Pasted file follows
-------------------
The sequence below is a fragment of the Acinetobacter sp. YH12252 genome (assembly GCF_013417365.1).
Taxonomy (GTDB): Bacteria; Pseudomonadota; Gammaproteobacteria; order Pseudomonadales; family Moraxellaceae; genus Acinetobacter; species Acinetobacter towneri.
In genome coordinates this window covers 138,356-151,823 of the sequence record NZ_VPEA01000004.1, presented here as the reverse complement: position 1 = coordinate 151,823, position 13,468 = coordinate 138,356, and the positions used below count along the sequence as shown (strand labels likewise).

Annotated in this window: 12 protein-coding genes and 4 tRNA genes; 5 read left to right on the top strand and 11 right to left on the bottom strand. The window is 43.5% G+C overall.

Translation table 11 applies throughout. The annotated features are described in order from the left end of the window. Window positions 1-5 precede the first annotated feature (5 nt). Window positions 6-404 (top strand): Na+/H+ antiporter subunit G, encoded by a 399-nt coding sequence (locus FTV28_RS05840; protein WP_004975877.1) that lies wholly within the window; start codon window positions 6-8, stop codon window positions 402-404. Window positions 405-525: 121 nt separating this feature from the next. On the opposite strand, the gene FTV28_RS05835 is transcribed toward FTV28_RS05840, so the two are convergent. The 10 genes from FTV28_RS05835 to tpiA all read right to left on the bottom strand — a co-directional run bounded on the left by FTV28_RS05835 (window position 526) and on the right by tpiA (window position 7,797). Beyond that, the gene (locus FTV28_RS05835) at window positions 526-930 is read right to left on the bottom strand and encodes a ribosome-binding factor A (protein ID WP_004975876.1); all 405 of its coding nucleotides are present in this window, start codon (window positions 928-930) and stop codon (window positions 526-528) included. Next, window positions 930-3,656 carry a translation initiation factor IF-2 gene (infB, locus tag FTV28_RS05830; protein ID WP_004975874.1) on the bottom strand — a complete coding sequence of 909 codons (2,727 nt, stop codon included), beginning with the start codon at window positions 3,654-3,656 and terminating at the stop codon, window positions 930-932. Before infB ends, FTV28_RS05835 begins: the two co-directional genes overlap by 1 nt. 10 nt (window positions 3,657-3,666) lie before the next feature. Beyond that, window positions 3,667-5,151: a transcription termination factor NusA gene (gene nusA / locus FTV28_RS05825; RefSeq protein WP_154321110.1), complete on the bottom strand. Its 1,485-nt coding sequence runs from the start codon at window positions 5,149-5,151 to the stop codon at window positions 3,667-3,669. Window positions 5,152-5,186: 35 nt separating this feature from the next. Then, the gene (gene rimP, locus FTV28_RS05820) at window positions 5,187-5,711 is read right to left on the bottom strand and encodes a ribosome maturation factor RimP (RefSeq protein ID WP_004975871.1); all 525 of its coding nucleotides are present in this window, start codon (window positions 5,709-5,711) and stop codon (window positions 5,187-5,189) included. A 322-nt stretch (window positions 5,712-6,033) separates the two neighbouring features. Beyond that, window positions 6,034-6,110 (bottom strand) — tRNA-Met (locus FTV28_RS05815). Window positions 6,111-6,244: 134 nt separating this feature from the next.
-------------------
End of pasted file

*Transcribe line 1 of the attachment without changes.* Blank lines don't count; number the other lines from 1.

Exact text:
The sequence below is a fragment of the Acinetobacter sp. YH12252 genome (assembly GCF_013417365.1).